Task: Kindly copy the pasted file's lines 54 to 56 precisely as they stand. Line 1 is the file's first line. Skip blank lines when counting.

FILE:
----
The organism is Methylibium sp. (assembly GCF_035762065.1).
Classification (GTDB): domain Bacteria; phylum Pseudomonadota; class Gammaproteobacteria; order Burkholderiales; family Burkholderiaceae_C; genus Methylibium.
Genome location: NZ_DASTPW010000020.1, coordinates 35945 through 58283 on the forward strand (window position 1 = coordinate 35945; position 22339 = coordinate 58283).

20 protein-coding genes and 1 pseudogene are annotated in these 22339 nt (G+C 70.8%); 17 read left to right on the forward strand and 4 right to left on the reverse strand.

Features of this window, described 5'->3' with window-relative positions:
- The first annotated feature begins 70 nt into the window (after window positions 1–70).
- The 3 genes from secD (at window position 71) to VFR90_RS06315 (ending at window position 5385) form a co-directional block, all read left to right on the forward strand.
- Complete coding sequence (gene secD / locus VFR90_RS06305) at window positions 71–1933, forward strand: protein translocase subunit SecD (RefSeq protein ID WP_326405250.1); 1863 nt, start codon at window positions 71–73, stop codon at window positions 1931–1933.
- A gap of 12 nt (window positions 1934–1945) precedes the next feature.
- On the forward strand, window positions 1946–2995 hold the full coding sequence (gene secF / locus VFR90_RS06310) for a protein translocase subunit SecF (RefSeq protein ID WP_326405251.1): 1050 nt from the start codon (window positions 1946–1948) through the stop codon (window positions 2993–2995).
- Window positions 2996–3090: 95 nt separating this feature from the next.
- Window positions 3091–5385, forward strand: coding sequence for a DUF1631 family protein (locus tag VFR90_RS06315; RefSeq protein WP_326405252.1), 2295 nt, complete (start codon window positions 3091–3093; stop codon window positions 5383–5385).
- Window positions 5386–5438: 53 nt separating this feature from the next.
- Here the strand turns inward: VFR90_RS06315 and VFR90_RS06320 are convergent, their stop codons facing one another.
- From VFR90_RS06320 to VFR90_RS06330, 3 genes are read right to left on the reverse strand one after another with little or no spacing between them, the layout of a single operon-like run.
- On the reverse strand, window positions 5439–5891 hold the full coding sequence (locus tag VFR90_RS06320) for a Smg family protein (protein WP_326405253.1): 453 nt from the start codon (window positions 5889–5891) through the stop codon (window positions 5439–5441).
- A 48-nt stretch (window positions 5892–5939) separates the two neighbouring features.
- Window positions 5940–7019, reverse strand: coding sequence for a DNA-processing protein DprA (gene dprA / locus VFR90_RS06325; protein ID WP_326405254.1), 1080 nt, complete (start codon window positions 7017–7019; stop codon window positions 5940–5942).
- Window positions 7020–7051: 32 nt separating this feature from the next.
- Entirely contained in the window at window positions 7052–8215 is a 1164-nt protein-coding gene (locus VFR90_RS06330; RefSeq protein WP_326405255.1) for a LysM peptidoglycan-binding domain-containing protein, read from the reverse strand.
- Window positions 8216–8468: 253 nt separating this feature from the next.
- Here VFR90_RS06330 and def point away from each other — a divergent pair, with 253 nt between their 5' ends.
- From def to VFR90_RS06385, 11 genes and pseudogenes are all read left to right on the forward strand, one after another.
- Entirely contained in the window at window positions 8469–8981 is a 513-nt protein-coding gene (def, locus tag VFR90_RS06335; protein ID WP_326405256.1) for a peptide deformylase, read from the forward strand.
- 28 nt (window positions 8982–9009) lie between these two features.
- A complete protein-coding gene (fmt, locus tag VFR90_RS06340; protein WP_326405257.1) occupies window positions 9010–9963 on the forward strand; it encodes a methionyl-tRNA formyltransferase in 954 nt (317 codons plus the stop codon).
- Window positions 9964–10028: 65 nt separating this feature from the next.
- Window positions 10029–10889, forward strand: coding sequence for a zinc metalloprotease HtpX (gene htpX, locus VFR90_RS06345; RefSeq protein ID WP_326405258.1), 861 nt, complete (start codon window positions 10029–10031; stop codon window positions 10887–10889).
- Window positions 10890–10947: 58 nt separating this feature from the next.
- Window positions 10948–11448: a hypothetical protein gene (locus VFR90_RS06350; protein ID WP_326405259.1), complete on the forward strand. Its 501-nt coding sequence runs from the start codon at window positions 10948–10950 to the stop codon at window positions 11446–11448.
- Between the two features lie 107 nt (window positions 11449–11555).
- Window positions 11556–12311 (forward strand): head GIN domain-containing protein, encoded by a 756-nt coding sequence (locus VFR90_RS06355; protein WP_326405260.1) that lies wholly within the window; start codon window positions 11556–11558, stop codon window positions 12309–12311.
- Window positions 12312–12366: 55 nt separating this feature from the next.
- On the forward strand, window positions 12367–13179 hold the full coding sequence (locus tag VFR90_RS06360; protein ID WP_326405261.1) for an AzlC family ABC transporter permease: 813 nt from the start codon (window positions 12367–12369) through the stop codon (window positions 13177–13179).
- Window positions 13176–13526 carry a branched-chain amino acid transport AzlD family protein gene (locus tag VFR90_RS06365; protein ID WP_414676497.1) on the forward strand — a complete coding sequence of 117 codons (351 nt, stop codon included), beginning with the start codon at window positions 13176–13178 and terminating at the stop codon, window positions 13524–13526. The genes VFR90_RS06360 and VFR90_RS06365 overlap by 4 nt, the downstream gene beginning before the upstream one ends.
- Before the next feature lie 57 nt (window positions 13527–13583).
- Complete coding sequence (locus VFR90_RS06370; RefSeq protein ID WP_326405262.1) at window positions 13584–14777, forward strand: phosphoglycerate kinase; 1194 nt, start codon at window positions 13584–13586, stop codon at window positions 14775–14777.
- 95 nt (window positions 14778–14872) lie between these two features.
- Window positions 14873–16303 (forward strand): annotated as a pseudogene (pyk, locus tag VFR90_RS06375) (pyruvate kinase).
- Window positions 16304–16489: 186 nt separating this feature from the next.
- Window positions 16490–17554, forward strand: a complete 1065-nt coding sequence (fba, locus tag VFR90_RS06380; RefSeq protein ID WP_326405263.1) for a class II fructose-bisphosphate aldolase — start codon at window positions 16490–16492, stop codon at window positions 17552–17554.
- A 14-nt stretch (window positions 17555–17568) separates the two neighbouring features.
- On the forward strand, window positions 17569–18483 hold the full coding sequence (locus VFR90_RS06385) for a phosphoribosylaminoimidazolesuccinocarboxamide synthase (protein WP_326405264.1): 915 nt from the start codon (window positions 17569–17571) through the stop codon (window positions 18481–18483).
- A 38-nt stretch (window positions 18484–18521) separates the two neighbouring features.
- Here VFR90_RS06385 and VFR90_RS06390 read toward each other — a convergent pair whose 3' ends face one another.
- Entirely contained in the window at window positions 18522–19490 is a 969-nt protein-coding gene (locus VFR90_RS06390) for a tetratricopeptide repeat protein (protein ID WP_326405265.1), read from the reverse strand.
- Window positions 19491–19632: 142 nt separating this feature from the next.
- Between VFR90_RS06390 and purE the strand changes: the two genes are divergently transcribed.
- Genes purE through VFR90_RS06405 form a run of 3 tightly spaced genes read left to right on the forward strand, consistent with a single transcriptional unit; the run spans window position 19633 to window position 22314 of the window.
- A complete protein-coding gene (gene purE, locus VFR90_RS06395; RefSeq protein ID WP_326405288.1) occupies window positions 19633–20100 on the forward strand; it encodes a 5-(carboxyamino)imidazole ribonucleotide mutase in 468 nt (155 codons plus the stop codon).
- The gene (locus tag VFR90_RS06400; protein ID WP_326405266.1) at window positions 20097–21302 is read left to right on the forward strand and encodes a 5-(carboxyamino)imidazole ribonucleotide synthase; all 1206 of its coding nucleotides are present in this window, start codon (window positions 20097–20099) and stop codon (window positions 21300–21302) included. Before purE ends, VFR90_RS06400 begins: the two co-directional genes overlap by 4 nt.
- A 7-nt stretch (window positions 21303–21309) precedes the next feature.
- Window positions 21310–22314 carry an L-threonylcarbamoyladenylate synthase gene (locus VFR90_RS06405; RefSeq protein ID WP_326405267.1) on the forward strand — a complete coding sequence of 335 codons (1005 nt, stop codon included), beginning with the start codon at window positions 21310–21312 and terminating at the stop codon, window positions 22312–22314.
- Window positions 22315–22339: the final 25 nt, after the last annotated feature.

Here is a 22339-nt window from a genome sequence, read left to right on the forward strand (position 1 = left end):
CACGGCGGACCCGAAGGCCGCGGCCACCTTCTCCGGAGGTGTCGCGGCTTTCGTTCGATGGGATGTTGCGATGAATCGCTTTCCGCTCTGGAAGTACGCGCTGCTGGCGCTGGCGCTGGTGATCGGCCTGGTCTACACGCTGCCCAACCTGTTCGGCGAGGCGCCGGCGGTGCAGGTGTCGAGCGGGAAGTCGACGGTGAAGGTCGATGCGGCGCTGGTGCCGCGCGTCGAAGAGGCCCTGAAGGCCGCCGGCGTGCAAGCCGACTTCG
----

- Window positions 22315–22339: the final 25 nt, after the last annotated feature.

Here is a 22339-nt window from a genome sequence, read left to right on the forward strand (position 1 = left end):
CACGGCGGACCCGAAGGCCGCGGCCACCTTCTCCGGAGGTGTCGCGGCTTTCGTTCGATGGGATGTTGCGATGAATCGCTTTCCGCTCTGGAAGTACGCGCTGCTGGCGCTGGCGCTGGTGATCGGCCTGGTCTACACGCTGCCCAACCTGTTCGGCGAGGCGCCGGCGGTGCAGGTGTCGAGCGGGAAGTCGACGGTGAAGGTCGATGCGGCGCTGGTGCCGCGCGTCGAAGAGGCCCTGAAGGCCGCCGGCGTGCAAGCCGACTTCG